Russia’s Medvedev says Putin’s arrest would be ‘declaration of war’
Top Russian official Dmitry Medvedev on Thursday said that any attempt to arrest Russian President Vladimir Putin would be considered a “declaration of war” against the country amid Moscow’s ongoing invasion of neighboring Ukraine.
In a Telegram post, Medvedev, the deputy secretary of Russia’s Security Council, called out the International Criminal Court’s (ICC) decision to issue an arrest warrant for Putin over alleged war crimes in Ukraine, saying the ICC’s move added to a “colossal negative potential” in the already strained relationship between Russian and western countries.
The ICC on Friday issued an arrest warrant for Putin and another Russian official over alleged war crimes in Ukraine since Russia began its full-scale invasion of the country in February 2022, issuing charges based on their alleged involvement in the abduction of thousands of children from Ukraine to Russia.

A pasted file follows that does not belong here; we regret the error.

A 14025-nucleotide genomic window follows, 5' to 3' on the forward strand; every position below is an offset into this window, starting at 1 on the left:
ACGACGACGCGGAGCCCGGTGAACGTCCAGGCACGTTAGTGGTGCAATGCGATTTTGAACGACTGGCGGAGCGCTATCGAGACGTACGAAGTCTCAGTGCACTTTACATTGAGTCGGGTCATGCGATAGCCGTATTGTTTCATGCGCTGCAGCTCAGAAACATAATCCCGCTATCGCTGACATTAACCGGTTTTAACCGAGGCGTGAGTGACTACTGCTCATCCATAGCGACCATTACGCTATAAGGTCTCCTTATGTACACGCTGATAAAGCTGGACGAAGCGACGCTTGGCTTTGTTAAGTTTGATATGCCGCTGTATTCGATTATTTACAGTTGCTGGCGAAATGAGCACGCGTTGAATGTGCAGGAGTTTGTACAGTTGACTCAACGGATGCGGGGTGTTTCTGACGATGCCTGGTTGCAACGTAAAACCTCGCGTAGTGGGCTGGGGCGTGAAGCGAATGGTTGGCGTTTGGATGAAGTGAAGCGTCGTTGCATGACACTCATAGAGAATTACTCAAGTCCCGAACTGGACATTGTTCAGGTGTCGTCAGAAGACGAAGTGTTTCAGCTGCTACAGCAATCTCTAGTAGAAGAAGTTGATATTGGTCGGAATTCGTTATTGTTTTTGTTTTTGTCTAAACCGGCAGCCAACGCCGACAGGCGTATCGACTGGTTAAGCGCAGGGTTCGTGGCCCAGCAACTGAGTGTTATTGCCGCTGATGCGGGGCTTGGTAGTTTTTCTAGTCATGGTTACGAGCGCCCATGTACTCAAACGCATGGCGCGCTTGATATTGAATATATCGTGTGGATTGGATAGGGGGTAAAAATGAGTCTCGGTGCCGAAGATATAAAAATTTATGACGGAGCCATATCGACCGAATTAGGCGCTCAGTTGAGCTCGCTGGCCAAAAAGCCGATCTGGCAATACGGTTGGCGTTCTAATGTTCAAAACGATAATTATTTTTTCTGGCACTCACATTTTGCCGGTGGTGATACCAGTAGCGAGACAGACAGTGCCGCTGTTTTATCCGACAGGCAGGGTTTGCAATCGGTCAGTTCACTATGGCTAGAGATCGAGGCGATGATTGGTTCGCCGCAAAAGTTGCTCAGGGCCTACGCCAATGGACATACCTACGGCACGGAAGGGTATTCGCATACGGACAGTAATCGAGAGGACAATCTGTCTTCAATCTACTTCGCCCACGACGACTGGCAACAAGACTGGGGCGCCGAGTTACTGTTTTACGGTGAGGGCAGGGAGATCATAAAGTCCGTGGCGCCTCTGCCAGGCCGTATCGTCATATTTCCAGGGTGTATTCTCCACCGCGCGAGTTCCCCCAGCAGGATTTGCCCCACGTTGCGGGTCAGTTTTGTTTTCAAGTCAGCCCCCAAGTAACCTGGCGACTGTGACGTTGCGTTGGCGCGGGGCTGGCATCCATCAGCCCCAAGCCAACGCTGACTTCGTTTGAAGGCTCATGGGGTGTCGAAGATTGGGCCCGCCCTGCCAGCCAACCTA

“Our relations with the West are already worse than they have ever been in history,” the 57-year-old Russian official said in his Telegram post.
Medvedev, who served as president of Russia from 2008 to 2012, also called out German Justice Minister Marco Buschmann in his video response. Buschmann said that Putin would be arrested on the ICC’s warrant if he visited Germany.
“Let’s imagine – obviously this situation which will never be realised – but nevertheless lets imagine that it was realised: The current head of the nuclear state went to a territory, say Germany, and was arrested,” Medvedev said, according to Reuters.
“What would that be? It would be a declaration of war on the Russian Federation,” he added. “And in that case, all our assets – all our missiles et cetera – would fly to the Bundestag, to the Chancellor’s office.”
Medvedev’s remarks come after Chinese President Xi Jinping visited Putin in Moscow earlier this week. Government officials in the West largely viewed Xi’s visit to Moscow as China doubling down on its support for Russia in its ongoing war against Ukraine.
The U.S. and other world entities have expressed concern that China might arm Russia in the war, though China released a 12-point plan last month to bridge a cease-fire between the two countries.
The Associated Press contributed to this report.
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